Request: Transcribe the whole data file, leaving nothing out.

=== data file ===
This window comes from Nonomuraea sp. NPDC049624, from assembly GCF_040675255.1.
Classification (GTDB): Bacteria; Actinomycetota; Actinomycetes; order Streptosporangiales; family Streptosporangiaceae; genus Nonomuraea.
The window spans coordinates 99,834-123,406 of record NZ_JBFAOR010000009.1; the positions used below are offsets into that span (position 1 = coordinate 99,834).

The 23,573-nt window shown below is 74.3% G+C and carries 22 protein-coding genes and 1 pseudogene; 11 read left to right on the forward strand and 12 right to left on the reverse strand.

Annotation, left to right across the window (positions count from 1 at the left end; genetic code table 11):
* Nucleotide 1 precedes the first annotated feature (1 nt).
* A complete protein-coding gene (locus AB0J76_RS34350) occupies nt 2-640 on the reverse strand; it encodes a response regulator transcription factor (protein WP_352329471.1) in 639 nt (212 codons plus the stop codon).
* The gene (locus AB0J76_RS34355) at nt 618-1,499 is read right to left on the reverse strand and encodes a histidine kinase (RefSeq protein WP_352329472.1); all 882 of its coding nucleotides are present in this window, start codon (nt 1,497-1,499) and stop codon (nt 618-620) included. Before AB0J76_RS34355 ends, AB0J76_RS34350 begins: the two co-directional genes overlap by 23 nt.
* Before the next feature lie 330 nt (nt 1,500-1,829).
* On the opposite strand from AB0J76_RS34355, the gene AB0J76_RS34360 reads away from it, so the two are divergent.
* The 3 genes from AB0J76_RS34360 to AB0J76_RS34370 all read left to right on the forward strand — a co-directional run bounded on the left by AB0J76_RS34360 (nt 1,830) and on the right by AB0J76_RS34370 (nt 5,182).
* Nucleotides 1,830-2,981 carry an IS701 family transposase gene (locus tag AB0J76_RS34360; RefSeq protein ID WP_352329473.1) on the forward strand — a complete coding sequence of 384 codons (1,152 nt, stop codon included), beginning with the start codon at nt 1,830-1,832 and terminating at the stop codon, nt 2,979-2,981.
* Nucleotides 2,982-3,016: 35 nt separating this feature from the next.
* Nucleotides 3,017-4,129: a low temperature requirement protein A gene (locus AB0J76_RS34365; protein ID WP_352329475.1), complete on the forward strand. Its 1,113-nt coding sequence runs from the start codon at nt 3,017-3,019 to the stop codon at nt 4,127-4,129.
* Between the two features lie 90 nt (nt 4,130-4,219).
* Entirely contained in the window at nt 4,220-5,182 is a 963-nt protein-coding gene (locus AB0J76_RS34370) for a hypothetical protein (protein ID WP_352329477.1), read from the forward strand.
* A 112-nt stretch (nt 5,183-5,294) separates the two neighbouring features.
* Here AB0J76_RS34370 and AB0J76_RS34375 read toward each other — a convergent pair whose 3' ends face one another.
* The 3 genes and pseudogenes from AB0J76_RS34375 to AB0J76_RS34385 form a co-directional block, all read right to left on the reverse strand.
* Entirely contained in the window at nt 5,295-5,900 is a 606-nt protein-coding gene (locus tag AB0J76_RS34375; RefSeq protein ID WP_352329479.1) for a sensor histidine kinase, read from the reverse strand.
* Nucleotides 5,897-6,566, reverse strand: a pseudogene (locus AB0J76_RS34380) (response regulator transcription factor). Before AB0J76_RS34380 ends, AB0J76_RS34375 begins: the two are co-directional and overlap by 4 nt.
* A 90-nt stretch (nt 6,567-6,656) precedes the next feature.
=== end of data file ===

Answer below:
This window comes from Nonomuraea sp. NPDC049624, from assembly GCF_040675255.1.
Classification (GTDB): Bacteria; Actinomycetota; Actinomycetes; order Streptosporangiales; family Streptosporangiaceae; genus Nonomuraea.
The window spans coordinates 99,834-123,406 of record NZ_JBFAOR010000009.1; the positions used below are offsets into that span (position 1 = coordinate 99,834).

The 23,573-nt window shown below is 74.3% G+C and carries 22 protein-coding genes and 1 pseudogene; 11 read left to right on the forward strand and 12 right to left on the reverse strand.

Annotation, left to right across the window (positions count from 1 at the left end; genetic code table 11):
* Nucleotide 1 precedes the first annotated feature (1 nt).
* A complete protein-coding gene (locus AB0J76_RS34350) occupies nt 2-640 on the reverse strand; it encodes a response regulator transcription factor (protein WP_352329471.1) in 639 nt (212 codons plus the stop codon).
* The gene (locus AB0J76_RS34355) at nt 618-1,499 is read right to left on the reverse strand and encodes a histidine kinase (RefSeq protein WP_352329472.1); all 882 of its coding nucleotides are present in this window, start codon (nt 1,497-1,499) and stop codon (nt 618-620) included. Before AB0J76_RS34355 ends, AB0J76_RS34350 begins: the two co-directional genes overlap by 23 nt.
* Before the next feature lie 330 nt (nt 1,500-1,829).
* On the opposite strand from AB0J76_RS34355, the gene AB0J76_RS34360 reads away from it, so the two are divergent.
* The 3 genes from AB0J76_RS34360 to AB0J76_RS34370 all read left to right on the forward strand — a co-directional run bounded on the left by AB0J76_RS34360 (nt 1,830) and on the right by AB0J76_RS34370 (nt 5,182).
* Nucleotides 1,830-2,981 carry an IS701 family transposase gene (locus tag AB0J76_RS34360; RefSeq protein ID WP_352329473.1) on the forward strand — a complete coding sequence of 384 codons (1,152 nt, stop codon included), beginning with the start codon at nt 1,830-1,832 and terminating at the stop codon, nt 2,979-2,981.
* Nucleotides 2,982-3,016: 35 nt separating this feature from the next.
* Nucleotides 3,017-4,129: a low temperature requirement protein A gene (locus AB0J76_RS34365; protein ID WP_352329475.1), complete on the forward strand. Its 1,113-nt coding sequence runs from the start codon at nt 3,017-3,019 to the stop codon at nt 4,127-4,129.
* Between the two features lie 90 nt (nt 4,130-4,219).
* Entirely contained in the window at nt 4,220-5,182 is a 963-nt protein-coding gene (locus AB0J76_RS34370) for a hypothetical protein (protein ID WP_352329477.1), read from the forward strand.
* A 112-nt stretch (nt 5,183-5,294) separates the two neighbouring features.
* Here AB0J76_RS34370 and AB0J76_RS34375 read toward each other — a convergent pair whose 3' ends face one another.
* The 3 genes and pseudogenes from AB0J76_RS34375 to AB0J76_RS34385 form a co-directional block, all read right to left on the reverse strand.
* Entirely contained in the window at nt 5,295-5,900 is a 606-nt protein-coding gene (locus tag AB0J76_RS34375; RefSeq protein ID WP_352329479.1) for a sensor histidine kinase, read from the reverse strand.
* Nucleotides 5,897-6,566, reverse strand: a pseudogene (locus AB0J76_RS34380) (response regulator transcription factor). Before AB0J76_RS34380 ends, AB0J76_RS34375 begins: the two are co-directional and overlap by 4 nt.
* A 90-nt stretch (nt 6,567-6,656) precedes the next feature.